Epoxy vs Resin | Casting Resin vs Table Top Epoxy

So let’s see here:

Epoxy Resin. Resin Art. Epoxy Flooring. Casting Resin. Table Top Epoxy.

These terms have been used so frequently in the same conversations. It almost feels as though they are used interchangeably. Can you use Casting Resin to cover your countertops? Do “epoxy” and “resin” really mean the same thing?

The Short Answer

Well… simply put: liquid resin is a malleable substance and the added adjective “epoxy” means this resin will solidify completely. Epoxy Resin comes in two part systems which manufacturers have specially designed and labeled for different projects. So while Casting Resin and Table Top Epoxy are used for different things, they are both still Epoxy Resin. The real difference lies in the characteristics that make these systems unique from each other.

The Long Answer

On Epoxy vs Resin

Epoxy Resin is a type of resin plastic that is thermosetting, which, as the name implies, means that once it is mixed with the catalyst (part B hardener), it will chemically heat, set, and harden. This also means there is no way to undo it. You can heat it and it will ultimately be destroyed, but it will not melt and become separable into its original two parts.

For further context, think of acrylic resin. This substance can be manipulated with heat multiple times. And polyester resin, while a thermosetting plastic as well, is less favorable than epoxy resin because it has a foul smell and is quite toxic.

On Casting Resin vs Table Top Epoxy

The most obvious difference between Casting Resin and Table Top Epoxy is the project application, or designed purpose.

Casting Resin, as the name suggests, is used to make casts in molds. Typically, this is used for pouring into molds of varying thickness and shape, to make things like jewelry and paperweights.

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 Table Top Epoxy is used for coating surfaces, hence the “table top” label.  This type of epoxy resin should be poured in layers between 1/8″ and 1/4″.

It is possible to use either system for a project other than its specially designed purpose. However the results are often largely flawed and unusable.

What Makes Them Different?

Every beginner seeking to indulge in this wonderfully creative outlet should take a moment to learn the difference between the two main systems of epoxy resin: Casting Resin and Table Top Epoxy.

There are many factors that define the systems that make Casting Resin and Table Top Epoxy different – and they are all in direct relation to each other. These varying characteristics are:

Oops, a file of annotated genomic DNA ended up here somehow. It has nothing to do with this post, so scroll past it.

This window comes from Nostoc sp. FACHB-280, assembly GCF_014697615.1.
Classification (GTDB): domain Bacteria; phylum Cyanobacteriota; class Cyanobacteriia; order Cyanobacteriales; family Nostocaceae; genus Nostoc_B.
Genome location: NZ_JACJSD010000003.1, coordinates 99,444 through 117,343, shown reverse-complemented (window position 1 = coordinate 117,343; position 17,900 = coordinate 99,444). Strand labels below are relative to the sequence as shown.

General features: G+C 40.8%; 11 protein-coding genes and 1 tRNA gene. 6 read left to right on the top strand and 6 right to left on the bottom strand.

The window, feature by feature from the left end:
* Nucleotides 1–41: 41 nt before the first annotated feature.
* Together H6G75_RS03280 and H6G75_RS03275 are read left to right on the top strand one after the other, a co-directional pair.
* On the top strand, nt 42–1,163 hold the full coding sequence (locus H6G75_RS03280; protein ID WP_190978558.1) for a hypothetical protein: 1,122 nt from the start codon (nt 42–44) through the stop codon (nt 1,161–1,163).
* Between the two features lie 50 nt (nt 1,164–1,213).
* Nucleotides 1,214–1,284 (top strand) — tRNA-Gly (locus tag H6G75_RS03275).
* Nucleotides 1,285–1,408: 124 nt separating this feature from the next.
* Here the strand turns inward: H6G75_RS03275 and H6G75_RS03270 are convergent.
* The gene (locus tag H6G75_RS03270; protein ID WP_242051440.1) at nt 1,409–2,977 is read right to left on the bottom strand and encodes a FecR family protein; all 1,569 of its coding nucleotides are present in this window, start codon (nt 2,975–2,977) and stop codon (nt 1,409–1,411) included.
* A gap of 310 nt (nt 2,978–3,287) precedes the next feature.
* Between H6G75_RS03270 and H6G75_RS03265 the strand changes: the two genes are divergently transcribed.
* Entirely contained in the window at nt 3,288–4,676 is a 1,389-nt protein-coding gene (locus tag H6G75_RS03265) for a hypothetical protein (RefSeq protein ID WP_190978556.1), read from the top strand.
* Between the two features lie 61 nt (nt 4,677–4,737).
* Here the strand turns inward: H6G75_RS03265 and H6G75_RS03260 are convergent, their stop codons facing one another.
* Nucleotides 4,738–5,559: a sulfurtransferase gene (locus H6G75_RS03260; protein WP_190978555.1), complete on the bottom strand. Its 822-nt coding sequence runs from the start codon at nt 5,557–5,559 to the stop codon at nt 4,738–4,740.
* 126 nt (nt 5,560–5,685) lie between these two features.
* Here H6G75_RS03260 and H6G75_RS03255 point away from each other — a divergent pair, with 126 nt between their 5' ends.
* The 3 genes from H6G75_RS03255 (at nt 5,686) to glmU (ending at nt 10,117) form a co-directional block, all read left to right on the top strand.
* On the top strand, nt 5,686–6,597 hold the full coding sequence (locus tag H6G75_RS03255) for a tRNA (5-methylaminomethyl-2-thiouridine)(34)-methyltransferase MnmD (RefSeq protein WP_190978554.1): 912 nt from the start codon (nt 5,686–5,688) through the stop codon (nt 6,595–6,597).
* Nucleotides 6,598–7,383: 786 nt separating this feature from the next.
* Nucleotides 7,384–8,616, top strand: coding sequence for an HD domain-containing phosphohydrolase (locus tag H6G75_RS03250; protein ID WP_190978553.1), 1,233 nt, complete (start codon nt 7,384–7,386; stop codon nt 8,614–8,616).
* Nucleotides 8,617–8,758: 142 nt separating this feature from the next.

• Cure Time
  • Viscosity
  • Working Time
  • Pour Depth (Intended Maximum)
  • Mix Ratio
  • UV Resistance
  • Heat Tolerance
  • Hardness


Casting Resin is designed to have a thinner viscosity. This gives the resin a low density mixture and a thin pour stream. This makes it the perfect resin to use with molds to make casts as the thin liquid will surely take the shape of the finest details. If used in pace of Table Top Epoxy for a flat project like a countertop, beware of its thinness as it will run quickly across the surface and likely spill over the sides if the project isn’t properly set in a built dam.

Table Top Epoxy has a much thicker viscosity. This results in a higher density of reactive product per cubic inch of poured liquid. And because of this, Table Top Epoxy has a thicker pour stream and a shorter curing time. This makes it ideal for pouring simple flat planes like river tables and countertops.

Cure Time:

–  Casting Resins can take multiple days to cure, usually about 36 to 48 hours, and it can take as long as 18 hours to gel. While these times ultimately depend on the manufacturer, they are due to the thin pour stream of the liquid resin. Meaning: the low density of the mixture requires a longer time to complete the chemical reaction that generates the heat needed to cure. This same characteristic is what allows for thick casts to be poured at once.

Table Top Epoxy takes significantly less time, gelling in a matter of 30 minutes in most cases. A full cure can take as little as 12 hours or just 1 day. The thicker pour of this type of epoxy resin allows for more heat to be generated in a shorter amount of time compared to Casting Resin. Unfortunately, this is why it is necessary to pour this product in very thin layers, otherwise the product will generate too much heat and possibly form unsightly flaws like cracks and bubbles.

  •     For more information on what happens when epoxy is poured too thick, check out our other article: “What To Do About Thick Epoxy”
  •     For more information on pouring layers properly, check out our other article: “How To Pour Layers With Epoxy Resin | Table Top Epoxy”

Working Time:

Casting Resin has a longer working time, and this is evident in its slow cure time. The mixture as a whole needs much longer for the entire chemical reaction to complete – meaning it takes a long time from the moment it is mixed to the time it is totally hardened. So, this gives you a long window of time to mix part A and B together, add colorants, pour into different molds, and so on. You don’t have to be particularly worried about your liquid mixture solidifying before you have it poured out.

Table Top Epoxy has a shorter working time, which of course means it also has a shorter curing time. Compared to Casting Resin, it takes a fraction of the time to cure from the moment the resin (part A) is mixed with the hardener (part B). So, you best be mindful of how long you have your mixed epoxy in the mixing container, or else it will gel and become hard to move before you even have it poured! However, a possible work-around would be using Table Top Epoxy in colder ambient temperatures as this would slow the chemical reaction and generation of heat.

  •     For reference, working time can also be called “pot time” or even “gel time”, because it refers to the amount of time you have to work with the liquid epoxy in the mixing container – or pot – before it gels, a first stage of hardening.

Pour Depth (Intended Maximum):